It may seem unusual to post Black Friday shopping advice two days after the event, but gotta live it to write it!
People in the UK aren’t as familiar with Black Friday as Americans are. Most think it is weird and unnecessary. In trying to explain it, I had to start at my first Black Friday. I was a junior at university, I had some money, and it was the first time I wasn’t wrapped up in family stuff over Thanksgiving. My friends and I decided to go out shopping, just to see what we could find. I ended up buying a set of stacking diamond rings for $100. It was an insanely good deal, and I still have the rings. It was my first big purchase for myself. I think that is why I’ve always viewed Black Friday favourably.
Before moving to England I worked in retail for a year at Kohls (a department store like Debenhams but cheaper). It was by far one of my favorite jobs ever. My first real day at work was actually Black Friday. And it wasn’t utter madness like you hear about in the media. People waited patiently in line, they weren’t rude or demanding. It was busy, but not unruly. The crazed mobs are the exception to the Black Friday rule, from what I have seen, people are prepared to wait in long lines and spend hours shopping because they know they are getting a good deal.
In the US, the major department stores do amazing Black Friday deals. They release their ad a week or two in advance, so customers can prepare a list. The stores deliberately stock large quantities of the discounted items because they know they will run out. There is always extra staff, and you can usually get an additional discount off the price advertised. For example, I got a Black Friday deal of a full sized heated blanket for $30 with an extra 15% off. Major steal! I think that if you are determined, in the US you can get some really good bargains on Black Friday. The cost is that you will wait in lines and the stores will be busy, and you will be giving up an entire day just to snatch the savings (worth it if you are truly a #doitcheap person like me).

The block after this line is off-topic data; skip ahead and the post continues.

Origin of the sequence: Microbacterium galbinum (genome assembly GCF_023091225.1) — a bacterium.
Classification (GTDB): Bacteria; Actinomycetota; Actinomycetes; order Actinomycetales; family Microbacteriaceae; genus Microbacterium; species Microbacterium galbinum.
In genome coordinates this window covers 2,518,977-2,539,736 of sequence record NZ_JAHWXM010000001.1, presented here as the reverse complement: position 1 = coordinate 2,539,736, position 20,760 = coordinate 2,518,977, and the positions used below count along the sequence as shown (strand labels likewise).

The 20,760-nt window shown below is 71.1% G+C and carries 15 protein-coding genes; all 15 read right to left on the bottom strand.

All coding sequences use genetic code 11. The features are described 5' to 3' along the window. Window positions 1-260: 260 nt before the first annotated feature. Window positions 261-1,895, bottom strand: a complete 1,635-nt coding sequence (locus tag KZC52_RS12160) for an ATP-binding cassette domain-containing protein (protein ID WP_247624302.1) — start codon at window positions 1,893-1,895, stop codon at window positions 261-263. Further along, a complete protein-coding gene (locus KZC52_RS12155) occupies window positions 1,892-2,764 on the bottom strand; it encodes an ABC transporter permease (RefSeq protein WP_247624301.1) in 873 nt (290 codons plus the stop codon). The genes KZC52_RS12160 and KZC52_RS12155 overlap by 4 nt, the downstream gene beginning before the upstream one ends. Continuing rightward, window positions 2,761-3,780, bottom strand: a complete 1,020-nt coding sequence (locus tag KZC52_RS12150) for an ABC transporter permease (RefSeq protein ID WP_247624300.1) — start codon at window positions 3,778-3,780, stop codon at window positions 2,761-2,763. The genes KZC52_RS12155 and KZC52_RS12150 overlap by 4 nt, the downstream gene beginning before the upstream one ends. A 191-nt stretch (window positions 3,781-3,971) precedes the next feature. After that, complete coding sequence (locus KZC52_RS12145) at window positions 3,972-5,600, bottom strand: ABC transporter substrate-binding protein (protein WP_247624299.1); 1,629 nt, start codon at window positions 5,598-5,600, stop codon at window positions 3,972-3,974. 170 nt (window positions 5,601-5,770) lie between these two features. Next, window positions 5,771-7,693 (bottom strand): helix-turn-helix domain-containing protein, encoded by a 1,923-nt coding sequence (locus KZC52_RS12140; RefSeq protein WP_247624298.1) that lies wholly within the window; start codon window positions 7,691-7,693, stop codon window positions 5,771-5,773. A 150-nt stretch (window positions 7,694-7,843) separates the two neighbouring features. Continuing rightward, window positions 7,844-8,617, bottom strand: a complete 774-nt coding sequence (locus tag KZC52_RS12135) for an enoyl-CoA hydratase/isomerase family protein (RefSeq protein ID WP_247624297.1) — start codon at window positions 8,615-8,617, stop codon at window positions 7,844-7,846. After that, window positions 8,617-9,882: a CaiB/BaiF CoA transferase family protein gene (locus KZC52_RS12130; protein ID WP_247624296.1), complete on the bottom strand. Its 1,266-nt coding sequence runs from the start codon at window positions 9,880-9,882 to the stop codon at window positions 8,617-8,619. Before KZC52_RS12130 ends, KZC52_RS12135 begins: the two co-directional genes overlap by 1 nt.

Black Friday in the UK is not nearly as good. None of the stores have any good discounts. What New Look and M&S fail to realize is that American stores do so well during Black Friday because they deliberately order certain goods to sell cheap on the day (so they aren’t losing money). Where as in the UK, they just discount the full priced items, and not by much. I checked a bunch of stores in person and online to see if I could get any Xmas gifts on the cheap in the UK on Black Friday. I got no deals.
The only worthwhile site for Black Friday in the UK was Amazon. I bought a phone for $20 cheaper than I could find it elsewhere and my husband got headphones for $20 cheaper as well. But unless you need to make a big tech purchase, even the Amazon Black Friday deal’s aren’t that great. Many of them are only slightly discounted.
So, my overall Black Friday impression. In the UK it sucks. The British just haven’t evolved to the smart selling techniques of America. Don’t be tricked into buying any British “Black Friday” deals. However, in the US, Black Friday is a gold mine, if you have the patience or are happy to buy online and wait a week. I bought almost all my family’s gifts online during Black Friday and I saved at least $200. But, I had to do a lot of research, price comparisons and digging through websites to find the best deals. If you are prepared to put in the effort, than Black Friday is a must do for the #doitcheap shopper.
Added bonus (from someone who has worked in retail) about a week after Black Friday a lot of stores will put clothing and home goods into their clearance areas. They need to clear out Black Friday goods and left over autumn products to make room for the December Christmas items. So, check out Kohls or Macy’s clearance rack the week after Thanksgiving and you will probably find some good stuff.